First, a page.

Chicago’s Field Museum to add flying reptiles, gardens

 

Currently, visitors to Chicago’s Field Museum not only get to view the massive skeleton of T. Rex SUE, they can also view a 3D presentation about Sue’s discovery and excavation in South Dakota and what her life might have been like on Earth. Image courtesy of Field Museum

CHICAGO (AP) – Chicago’s Field Museum will soon be home to the touchable cast of a titanosaur, the biggest dinosaur ever discovered. But that’s not all

The museum said Wednesday that Stanley Field Hall also is getting a flock of life-size giant flying reptile replicas and a hanging garden. A Tyrannosaurus rex named SUE has occupied the hall and will be moved upstairs starting Feb. 4. The gardens, flying reptiles and titanosaur will start going up soon afterward. Final installation is expected in May.

The 122-foot-long titanosaur will take up a third of the museum’s main hall and its head will peek over a 28-foot, second-floor balcony. Two of the flying reptile replicas have wing spans of 35 feet. The gardens will be made of 3D-printed plastic and more than 1,000 live plants.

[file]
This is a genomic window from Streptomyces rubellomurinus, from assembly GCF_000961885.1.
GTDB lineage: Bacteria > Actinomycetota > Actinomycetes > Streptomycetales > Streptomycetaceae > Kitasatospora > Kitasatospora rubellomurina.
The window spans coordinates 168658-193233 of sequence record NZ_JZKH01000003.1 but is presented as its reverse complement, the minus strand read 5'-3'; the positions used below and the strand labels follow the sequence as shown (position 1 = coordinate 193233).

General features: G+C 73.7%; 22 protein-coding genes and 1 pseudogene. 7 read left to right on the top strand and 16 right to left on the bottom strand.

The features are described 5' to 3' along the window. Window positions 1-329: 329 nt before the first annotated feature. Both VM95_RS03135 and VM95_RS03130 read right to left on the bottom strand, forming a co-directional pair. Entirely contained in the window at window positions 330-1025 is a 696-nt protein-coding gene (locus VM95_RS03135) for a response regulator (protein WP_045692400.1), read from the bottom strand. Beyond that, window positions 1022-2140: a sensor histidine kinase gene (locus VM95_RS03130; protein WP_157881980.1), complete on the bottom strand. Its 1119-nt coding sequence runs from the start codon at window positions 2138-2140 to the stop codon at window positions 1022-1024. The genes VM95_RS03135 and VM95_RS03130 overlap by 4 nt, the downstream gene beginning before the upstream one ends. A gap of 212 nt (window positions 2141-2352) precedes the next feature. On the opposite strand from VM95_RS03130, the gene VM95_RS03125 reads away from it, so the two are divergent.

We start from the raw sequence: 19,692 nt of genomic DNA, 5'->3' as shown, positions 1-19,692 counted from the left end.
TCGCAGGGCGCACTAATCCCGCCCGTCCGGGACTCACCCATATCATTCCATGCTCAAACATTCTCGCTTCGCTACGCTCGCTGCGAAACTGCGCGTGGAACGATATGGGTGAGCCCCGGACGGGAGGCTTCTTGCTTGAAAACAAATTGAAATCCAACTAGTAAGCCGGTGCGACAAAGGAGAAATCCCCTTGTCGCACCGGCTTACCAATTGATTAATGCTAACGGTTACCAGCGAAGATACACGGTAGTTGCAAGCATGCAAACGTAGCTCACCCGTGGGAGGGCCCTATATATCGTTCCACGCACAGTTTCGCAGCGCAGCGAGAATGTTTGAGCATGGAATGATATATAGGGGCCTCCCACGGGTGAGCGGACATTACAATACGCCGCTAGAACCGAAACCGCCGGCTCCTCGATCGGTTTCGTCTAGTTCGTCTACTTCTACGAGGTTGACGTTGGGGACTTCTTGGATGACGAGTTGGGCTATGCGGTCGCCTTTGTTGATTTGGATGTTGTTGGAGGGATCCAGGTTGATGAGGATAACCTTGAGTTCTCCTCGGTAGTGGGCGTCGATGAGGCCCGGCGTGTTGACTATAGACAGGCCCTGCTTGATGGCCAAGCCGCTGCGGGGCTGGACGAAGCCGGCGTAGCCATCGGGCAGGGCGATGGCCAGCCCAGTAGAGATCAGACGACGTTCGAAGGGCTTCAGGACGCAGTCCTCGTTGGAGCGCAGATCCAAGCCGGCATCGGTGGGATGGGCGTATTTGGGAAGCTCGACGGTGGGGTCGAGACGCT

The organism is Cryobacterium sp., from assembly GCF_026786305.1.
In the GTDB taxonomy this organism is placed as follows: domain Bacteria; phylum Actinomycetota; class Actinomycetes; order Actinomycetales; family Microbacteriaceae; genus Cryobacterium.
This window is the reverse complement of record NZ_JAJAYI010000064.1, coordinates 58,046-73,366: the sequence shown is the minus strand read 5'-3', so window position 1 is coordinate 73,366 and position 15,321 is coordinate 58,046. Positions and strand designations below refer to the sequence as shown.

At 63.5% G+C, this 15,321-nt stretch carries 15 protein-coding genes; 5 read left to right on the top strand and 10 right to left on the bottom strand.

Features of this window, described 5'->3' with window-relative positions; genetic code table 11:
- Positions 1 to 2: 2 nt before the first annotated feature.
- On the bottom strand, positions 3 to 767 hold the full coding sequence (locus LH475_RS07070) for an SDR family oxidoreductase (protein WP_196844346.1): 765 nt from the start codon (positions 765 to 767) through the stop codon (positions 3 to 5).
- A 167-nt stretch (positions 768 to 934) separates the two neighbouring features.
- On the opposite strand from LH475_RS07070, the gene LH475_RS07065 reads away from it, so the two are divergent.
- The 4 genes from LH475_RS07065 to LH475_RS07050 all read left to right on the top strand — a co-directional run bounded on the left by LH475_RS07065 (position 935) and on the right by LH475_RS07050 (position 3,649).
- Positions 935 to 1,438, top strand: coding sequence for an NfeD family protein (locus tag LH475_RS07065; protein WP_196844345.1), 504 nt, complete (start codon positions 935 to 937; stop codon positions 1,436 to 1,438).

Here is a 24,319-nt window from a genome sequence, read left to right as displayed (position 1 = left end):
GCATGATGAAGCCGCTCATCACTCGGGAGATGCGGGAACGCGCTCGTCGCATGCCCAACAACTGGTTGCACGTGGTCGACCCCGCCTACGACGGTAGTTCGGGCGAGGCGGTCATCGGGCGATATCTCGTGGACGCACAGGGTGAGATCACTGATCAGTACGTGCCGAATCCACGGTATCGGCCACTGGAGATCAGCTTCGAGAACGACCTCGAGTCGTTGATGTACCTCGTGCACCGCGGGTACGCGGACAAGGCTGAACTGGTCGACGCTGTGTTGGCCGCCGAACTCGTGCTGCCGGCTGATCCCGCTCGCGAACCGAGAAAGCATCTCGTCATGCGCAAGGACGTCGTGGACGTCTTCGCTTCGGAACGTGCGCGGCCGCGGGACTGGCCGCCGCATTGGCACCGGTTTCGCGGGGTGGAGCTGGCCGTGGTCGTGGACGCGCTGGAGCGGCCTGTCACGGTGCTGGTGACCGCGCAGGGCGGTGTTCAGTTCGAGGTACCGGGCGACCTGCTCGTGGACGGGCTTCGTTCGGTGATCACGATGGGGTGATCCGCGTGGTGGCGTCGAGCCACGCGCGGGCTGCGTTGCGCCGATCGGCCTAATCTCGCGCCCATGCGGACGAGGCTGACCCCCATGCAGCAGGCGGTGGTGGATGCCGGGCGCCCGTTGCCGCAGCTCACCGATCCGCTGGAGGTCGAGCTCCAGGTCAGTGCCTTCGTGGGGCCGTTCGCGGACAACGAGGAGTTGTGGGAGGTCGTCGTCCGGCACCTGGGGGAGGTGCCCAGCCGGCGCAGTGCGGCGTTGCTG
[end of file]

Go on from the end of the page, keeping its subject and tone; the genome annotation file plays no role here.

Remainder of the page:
Visited by millions visiting the Field Museum, the crowd-pleasing T. rex named SUE is 67-million-years old. In an exciting 3D film experience, museum visitors can see what scientists have discovered about the colossal T. rex’s life story, from the time she was a hatchling till she grew to become a 7-ton ferocious beast. The film follows SUE as she hunts and swallows 100 pounds of flesh and bone in one bite. Her amazing story begins in the dusty badlands of South Dakota, where her fossilized bones were discovered and excavated by paleontologists.

Click to visit the Field Museum online.

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